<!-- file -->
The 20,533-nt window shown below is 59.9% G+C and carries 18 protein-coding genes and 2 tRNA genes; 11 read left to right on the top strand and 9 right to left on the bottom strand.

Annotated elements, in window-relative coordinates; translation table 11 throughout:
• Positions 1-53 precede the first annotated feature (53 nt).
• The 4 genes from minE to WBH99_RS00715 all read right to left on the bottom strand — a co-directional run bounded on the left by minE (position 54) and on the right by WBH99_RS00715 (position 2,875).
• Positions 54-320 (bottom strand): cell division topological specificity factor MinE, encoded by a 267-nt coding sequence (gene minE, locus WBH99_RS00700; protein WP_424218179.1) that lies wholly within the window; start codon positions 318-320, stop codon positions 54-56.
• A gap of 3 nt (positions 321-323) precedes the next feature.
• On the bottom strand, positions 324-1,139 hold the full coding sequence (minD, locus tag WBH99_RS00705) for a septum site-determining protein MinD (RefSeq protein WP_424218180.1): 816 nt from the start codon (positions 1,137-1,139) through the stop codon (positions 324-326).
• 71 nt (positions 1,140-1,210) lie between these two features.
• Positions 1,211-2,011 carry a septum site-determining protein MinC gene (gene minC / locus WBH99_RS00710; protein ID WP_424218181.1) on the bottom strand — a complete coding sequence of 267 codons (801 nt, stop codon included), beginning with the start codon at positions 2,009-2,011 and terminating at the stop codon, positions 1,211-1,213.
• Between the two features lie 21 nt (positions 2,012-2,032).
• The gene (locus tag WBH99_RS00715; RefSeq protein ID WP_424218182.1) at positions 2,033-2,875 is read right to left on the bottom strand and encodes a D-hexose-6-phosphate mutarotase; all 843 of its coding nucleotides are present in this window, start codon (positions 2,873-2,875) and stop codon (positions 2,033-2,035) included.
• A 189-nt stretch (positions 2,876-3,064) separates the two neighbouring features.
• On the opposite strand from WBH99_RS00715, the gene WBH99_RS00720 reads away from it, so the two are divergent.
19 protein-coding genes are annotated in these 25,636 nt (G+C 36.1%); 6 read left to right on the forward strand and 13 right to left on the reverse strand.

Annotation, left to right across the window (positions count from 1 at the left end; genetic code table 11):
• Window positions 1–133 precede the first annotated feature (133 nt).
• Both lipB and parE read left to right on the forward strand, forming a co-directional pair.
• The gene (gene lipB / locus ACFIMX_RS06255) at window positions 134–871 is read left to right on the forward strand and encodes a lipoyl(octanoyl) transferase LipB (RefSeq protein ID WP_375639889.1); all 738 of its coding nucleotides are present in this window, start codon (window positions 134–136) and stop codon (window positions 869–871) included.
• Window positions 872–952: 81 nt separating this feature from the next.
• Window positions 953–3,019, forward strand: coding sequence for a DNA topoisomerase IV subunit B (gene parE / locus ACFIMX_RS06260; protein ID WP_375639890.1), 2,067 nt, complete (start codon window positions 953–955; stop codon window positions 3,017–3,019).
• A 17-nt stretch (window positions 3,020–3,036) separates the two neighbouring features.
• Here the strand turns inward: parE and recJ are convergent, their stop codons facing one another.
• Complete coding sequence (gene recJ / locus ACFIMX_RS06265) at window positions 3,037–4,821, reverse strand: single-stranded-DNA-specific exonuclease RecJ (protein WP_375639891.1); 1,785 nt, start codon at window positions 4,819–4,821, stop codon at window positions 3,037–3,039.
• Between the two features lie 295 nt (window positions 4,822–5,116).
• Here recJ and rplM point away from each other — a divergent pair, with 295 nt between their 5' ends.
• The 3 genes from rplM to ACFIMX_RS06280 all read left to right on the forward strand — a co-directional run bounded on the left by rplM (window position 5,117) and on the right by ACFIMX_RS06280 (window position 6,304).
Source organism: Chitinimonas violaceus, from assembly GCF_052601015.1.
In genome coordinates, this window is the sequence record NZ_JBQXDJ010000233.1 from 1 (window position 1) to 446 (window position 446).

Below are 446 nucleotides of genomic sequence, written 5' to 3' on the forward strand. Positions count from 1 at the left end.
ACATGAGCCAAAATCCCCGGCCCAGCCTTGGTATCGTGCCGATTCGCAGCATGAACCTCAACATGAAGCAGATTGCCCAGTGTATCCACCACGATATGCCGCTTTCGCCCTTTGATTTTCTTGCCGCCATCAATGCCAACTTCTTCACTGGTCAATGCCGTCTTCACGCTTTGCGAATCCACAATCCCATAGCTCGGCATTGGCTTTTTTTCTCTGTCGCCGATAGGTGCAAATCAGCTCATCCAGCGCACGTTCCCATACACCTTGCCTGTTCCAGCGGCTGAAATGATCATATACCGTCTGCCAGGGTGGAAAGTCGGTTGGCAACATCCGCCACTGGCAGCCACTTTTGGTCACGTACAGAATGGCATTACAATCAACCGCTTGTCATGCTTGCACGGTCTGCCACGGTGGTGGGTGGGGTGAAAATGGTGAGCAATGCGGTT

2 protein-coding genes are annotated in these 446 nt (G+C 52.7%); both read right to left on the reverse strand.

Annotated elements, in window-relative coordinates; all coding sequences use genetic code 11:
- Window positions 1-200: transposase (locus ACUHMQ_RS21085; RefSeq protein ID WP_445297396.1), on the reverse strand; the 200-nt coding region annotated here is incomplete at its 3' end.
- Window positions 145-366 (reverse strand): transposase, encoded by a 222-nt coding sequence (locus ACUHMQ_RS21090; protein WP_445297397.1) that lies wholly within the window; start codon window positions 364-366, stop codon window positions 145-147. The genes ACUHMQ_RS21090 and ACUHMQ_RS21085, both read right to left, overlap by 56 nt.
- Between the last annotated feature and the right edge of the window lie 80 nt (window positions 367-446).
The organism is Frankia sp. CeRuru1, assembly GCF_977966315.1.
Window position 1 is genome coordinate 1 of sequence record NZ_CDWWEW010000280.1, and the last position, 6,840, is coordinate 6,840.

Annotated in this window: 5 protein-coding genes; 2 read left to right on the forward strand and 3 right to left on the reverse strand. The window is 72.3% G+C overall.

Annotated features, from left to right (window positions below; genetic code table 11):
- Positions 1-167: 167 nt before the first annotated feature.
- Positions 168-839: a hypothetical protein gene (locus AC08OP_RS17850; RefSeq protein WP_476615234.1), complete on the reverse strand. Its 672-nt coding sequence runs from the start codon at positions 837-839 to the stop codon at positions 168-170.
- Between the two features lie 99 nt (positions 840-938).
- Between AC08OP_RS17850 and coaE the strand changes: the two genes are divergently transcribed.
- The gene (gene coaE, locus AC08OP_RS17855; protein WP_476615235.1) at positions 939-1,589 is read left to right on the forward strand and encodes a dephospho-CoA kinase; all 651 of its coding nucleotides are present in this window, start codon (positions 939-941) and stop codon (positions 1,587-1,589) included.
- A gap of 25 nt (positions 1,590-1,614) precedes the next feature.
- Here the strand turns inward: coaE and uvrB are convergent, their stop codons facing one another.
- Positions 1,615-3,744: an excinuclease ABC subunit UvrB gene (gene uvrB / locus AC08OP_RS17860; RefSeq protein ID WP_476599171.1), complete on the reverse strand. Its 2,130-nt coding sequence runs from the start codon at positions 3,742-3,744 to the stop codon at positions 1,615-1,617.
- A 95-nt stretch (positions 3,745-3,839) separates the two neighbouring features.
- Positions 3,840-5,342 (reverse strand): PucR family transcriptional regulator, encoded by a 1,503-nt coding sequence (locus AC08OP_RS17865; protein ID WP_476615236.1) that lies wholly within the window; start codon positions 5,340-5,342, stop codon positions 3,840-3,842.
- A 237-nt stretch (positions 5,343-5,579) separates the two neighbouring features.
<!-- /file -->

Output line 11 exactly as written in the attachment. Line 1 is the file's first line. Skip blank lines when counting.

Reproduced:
• The gene (locus tag WBH99_RS00715; RefSeq protein ID WP_424218182.1) at positions 2,033-2,875 is read right to left on the bottom strand and encodes a D-hexose-6-phosphate mutarotase; all 843 of its coding nucleotides are present in this window, start codon (positions 2,873-2,875) and stop codon (positions 2,033-2,035) included.